Aaron Judge, Fueled by Christian Faith, Hits Record 61st Home Run: ‘It’s an Incredible Honor’

A New York Yankee fan favorite who is driven by his Christian faith tied a historic American League record Wednesday night.

Aaron Judge hit his 61st home run in the Yankees’ 8-3 win at Toronto, tying the single-season American League home run set by Roger Maris in 1961 and sparking a debate about whether Judge’s name should sit at the top of the record books for all of baseball.

Maris’ record was famously broken during Major League Baseball’s so-called “steroid era” – a period when players allegedly used performance-enhancing drugs to surpass 61 home runs six times. All of those players, though, played in the National League.

Judge, who plays in the American League, is the first player in 21 years to reach 61 home runs. Maris also played for the Yankees.

“It’s an incredible honor,” Judge said after the game. “… Words can’t describe it.”

Judge pointed to the sky as he rounded the bases, much like he does nearly every time he hits a home run.

Asked during his rookie season what he is thinking about when he points upward, he answered, “the Lord.”

“He put me in this position, blessed me with so many opportunities in my life,” he said during his rookie season, according to Sports Spectrum. “I just try to take a quick moment just to kind of thank Him. … It’s a blessing every time I step on that field and get that opportunity.”

Judge, 30, references his faith on his social media accounts. His Twitter bio reads, “Christian. Faith, Family, then Baseball.” His bio also includes a verse, 2 Corinthians 5:7: “For we walk by faith, not by sight.”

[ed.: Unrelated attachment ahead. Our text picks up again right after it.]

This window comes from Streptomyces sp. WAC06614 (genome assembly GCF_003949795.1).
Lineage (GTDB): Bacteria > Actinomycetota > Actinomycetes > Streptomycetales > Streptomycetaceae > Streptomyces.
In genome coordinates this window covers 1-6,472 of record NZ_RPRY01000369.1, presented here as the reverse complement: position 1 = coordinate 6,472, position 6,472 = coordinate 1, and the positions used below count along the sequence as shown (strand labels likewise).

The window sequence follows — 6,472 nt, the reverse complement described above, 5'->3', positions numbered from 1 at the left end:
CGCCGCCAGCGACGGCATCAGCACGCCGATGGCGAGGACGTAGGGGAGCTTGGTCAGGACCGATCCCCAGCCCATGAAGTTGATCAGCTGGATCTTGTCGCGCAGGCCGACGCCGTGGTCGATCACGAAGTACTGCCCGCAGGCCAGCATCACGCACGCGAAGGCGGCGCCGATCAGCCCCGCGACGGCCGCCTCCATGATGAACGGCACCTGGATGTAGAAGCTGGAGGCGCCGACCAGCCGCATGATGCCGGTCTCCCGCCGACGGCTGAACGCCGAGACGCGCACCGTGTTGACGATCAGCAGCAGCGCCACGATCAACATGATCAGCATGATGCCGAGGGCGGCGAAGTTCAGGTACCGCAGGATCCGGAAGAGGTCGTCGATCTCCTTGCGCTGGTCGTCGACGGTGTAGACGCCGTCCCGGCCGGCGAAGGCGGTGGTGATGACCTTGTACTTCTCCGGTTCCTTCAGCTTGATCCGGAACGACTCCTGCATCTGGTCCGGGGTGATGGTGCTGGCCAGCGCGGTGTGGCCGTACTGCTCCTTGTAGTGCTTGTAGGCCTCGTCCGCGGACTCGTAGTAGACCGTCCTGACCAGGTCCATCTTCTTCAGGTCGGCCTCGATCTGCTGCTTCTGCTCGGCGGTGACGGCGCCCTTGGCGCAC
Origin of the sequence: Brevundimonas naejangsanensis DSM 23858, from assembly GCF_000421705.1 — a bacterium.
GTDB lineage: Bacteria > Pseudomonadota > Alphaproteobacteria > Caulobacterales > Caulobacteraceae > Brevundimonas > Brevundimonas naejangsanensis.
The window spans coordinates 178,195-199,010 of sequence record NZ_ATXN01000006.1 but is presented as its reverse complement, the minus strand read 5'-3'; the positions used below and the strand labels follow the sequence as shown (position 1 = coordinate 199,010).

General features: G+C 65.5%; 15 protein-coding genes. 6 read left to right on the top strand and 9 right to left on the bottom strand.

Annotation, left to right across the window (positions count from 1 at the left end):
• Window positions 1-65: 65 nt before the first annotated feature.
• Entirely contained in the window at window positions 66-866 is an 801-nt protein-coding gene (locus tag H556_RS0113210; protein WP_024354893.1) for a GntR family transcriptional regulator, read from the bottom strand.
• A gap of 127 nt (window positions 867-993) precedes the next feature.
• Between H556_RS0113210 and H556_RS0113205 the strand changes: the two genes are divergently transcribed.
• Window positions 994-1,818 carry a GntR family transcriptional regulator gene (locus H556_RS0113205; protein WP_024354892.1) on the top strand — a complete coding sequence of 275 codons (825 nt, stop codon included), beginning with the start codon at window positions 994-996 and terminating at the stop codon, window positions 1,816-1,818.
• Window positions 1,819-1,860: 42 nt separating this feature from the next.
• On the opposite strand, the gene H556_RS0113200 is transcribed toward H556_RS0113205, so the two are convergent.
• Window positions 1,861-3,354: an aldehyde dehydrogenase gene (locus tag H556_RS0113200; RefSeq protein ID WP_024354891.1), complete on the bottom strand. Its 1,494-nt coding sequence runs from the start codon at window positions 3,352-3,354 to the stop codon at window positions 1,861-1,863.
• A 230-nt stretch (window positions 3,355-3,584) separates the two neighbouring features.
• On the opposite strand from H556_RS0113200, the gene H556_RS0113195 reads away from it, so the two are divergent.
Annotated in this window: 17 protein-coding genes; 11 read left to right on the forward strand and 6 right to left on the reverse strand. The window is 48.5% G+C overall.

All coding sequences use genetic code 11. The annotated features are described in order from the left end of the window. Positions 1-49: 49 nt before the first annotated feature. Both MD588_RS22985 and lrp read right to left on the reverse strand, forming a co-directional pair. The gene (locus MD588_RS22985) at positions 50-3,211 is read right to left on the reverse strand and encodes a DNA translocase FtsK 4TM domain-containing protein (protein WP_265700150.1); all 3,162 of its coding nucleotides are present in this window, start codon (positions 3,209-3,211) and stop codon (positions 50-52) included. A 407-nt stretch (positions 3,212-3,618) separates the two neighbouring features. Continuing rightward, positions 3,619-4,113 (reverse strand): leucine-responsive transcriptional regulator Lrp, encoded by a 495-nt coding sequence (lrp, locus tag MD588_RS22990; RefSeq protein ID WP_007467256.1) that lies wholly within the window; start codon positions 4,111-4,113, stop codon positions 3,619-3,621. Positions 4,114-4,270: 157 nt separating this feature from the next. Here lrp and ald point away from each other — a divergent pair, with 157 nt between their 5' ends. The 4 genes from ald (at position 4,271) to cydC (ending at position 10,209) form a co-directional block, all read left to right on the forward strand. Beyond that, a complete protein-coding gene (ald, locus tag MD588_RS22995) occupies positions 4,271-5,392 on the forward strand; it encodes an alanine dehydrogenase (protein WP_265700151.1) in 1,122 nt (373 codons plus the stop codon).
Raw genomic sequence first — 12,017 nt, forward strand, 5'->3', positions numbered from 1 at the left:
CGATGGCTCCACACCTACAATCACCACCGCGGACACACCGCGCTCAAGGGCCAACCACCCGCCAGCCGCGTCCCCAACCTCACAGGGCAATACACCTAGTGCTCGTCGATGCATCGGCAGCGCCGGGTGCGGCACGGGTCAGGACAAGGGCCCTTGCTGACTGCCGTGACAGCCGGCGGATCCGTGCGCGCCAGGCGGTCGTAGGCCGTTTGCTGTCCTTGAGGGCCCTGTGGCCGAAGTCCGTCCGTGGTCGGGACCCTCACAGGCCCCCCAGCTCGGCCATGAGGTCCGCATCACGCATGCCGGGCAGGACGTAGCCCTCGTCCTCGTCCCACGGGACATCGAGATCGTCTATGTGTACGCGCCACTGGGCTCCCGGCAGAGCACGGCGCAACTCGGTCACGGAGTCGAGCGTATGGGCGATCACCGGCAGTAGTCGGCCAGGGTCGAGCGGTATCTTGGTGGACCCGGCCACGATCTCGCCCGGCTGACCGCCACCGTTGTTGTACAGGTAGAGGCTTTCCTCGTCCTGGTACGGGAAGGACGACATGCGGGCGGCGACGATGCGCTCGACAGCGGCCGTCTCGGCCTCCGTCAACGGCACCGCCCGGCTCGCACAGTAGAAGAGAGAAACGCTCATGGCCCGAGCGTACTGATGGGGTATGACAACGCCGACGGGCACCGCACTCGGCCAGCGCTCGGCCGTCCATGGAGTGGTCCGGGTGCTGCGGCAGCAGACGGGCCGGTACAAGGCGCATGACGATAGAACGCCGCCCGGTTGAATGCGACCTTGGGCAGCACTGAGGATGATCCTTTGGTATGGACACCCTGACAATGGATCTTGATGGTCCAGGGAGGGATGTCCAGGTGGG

Asked before the season about his baseball future, he told the New York Post, “It’s all in God’s hands.”

Roger Maris Jr., the son of the late Yankee legend, told media members Wednesday that Major League Baseball should make Judge the sole holder of the single-season record, assuming he hits No. 62.

“He’s clean, he’s a Yankee, he plays the game the right way,” Maris Jr. said. “I think he gives people a chance to look at somebody who should be revered for hitting 62 home runs and not just as a guy who did it in the American League. He should be revered for being the actual single-season home run champ. That’s really who he is if he hits 62, and I think that’s what needs to happen. I think baseball needs to look at the records, and I think baseball should do something.”

The Yankees have seven games left during the regular season.

Photo courtesy: ©Getty Images/Cole Burston/Stringer

Michael Foust has covered the intersection of faith and news for 20 years. His stories have appeared in Baptist Press, Christianity Today, The Christian Post, the Leaf-Chroniclethe Toronto Star and the Knoxville News-Sentinel.

Comments are disabled.